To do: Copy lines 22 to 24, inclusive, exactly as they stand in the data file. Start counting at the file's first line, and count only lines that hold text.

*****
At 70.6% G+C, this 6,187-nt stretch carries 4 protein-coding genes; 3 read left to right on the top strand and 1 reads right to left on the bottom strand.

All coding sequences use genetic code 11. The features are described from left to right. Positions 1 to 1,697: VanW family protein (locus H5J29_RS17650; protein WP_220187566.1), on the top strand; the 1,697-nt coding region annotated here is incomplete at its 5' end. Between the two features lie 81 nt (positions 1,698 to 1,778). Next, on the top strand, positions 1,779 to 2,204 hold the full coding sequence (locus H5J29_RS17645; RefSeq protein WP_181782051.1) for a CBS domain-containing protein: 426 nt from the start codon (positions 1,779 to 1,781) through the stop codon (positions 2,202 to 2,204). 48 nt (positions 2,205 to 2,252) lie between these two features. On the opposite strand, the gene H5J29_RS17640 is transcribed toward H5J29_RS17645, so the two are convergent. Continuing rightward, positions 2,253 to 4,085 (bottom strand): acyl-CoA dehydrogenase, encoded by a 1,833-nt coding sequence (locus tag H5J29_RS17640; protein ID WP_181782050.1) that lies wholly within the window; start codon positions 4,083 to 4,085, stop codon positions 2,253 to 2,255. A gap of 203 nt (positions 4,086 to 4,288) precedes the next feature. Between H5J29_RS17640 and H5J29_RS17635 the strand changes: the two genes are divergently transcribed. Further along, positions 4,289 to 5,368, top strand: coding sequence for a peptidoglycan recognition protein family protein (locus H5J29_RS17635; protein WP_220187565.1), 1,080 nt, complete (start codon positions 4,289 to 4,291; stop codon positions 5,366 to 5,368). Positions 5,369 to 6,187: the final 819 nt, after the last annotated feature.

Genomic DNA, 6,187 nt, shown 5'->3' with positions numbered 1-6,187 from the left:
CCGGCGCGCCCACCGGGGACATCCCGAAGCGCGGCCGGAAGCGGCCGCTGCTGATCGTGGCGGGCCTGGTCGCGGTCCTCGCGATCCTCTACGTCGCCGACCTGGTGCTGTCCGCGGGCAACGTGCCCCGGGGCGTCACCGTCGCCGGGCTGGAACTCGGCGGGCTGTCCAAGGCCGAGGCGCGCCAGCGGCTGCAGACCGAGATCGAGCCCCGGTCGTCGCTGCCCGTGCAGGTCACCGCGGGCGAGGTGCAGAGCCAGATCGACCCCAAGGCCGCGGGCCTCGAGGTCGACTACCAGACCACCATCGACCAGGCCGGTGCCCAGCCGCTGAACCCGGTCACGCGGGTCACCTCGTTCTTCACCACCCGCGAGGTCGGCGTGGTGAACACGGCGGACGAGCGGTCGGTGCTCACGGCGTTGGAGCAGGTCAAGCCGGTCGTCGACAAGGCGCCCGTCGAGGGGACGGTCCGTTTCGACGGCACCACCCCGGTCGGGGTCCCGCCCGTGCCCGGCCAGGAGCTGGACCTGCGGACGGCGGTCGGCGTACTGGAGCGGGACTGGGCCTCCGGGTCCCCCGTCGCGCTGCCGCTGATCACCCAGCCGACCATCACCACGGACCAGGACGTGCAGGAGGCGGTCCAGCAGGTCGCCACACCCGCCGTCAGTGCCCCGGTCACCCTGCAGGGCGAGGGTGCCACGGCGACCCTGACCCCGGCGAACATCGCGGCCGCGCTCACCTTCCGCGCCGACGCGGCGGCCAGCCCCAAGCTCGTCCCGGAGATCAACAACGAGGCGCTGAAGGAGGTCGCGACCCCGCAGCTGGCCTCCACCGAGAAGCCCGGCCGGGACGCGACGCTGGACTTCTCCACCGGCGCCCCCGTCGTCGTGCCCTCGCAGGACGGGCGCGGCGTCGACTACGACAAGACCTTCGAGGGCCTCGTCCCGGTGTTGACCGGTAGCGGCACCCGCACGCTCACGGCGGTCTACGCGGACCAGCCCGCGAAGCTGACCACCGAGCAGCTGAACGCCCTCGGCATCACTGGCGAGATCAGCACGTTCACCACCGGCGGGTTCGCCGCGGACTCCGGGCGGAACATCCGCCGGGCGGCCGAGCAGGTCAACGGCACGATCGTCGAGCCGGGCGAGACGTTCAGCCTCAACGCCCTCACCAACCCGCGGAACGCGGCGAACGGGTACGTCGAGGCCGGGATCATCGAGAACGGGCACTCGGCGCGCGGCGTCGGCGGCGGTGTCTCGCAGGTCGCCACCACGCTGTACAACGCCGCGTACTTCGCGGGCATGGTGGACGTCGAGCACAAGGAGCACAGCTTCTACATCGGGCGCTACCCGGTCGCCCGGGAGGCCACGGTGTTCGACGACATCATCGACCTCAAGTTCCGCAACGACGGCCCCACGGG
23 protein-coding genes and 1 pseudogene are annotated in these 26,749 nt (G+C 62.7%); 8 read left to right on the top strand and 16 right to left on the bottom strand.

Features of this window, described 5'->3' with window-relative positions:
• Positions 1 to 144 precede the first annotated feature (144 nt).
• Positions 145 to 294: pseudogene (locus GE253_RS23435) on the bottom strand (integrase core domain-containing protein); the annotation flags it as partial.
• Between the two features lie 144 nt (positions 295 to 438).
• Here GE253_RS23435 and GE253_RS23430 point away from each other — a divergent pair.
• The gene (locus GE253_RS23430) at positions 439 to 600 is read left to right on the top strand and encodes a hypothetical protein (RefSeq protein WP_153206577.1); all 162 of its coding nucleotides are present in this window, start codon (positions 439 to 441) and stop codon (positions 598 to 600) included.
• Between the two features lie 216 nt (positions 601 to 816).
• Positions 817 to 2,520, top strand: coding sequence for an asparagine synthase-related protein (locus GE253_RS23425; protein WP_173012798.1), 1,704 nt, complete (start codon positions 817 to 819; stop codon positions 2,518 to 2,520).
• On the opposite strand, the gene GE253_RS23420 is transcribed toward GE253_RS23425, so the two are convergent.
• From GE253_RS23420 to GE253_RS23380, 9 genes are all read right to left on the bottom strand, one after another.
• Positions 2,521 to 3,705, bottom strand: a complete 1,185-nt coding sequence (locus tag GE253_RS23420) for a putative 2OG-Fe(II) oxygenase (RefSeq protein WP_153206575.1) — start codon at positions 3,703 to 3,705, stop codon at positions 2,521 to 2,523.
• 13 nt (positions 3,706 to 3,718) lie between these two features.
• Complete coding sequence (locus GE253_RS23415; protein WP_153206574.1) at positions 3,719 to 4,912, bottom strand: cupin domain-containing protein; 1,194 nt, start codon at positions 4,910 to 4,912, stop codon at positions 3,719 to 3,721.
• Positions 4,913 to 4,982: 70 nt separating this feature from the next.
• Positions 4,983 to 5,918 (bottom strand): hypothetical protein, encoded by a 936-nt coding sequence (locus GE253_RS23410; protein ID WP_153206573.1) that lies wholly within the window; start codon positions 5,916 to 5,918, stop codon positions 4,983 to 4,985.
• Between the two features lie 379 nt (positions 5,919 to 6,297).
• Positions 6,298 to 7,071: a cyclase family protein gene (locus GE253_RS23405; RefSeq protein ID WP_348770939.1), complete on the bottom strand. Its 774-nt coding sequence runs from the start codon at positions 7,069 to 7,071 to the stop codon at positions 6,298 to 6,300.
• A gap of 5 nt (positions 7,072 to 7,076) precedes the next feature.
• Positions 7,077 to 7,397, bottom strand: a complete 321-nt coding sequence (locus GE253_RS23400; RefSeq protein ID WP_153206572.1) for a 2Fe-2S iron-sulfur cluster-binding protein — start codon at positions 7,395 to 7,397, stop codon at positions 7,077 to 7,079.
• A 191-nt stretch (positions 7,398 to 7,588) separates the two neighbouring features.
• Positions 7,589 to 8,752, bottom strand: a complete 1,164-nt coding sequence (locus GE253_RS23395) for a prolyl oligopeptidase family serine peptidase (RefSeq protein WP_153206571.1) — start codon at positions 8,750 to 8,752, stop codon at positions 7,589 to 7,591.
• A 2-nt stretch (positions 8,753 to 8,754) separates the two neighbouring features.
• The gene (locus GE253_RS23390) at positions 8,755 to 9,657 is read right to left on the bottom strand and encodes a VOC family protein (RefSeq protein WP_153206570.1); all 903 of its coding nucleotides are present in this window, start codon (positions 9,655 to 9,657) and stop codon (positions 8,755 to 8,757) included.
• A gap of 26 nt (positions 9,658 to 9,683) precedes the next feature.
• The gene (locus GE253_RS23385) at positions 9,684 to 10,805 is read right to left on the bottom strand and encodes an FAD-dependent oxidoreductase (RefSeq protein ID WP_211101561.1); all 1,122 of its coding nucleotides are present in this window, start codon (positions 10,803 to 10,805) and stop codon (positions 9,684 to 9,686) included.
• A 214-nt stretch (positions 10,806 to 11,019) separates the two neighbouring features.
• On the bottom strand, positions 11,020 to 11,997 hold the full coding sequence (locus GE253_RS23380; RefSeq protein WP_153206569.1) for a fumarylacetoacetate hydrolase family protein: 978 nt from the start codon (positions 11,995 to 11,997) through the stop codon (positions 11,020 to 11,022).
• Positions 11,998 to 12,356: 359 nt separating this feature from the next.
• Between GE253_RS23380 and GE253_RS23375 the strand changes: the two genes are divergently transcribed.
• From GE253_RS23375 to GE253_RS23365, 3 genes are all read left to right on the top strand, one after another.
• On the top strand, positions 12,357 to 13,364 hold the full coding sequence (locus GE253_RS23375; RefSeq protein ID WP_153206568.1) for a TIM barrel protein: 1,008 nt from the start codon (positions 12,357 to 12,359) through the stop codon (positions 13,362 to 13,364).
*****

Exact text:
• Positions 6,298 to 7,071: a cyclase family protein gene (locus GE253_RS23405; RefSeq protein ID WP_348770939.1), complete on the bottom strand. Its 774-nt coding sequence runs from the start codon at positions 7,069 to 7,071 to the stop codon at positions 6,298 to 6,300.
• A gap of 5 nt (positions 7,072 to 7,076) precedes the next feature.
• Positions 7,077 to 7,397, bottom strand: a complete 321-nt coding sequence (locus GE253_RS23400; RefSeq protein ID WP_153206572.1) for a 2Fe-2S iron-sulfur cluster-binding protein — start codon at positions 7,395 to 7,397, stop codon at positions 7,077 to 7,079.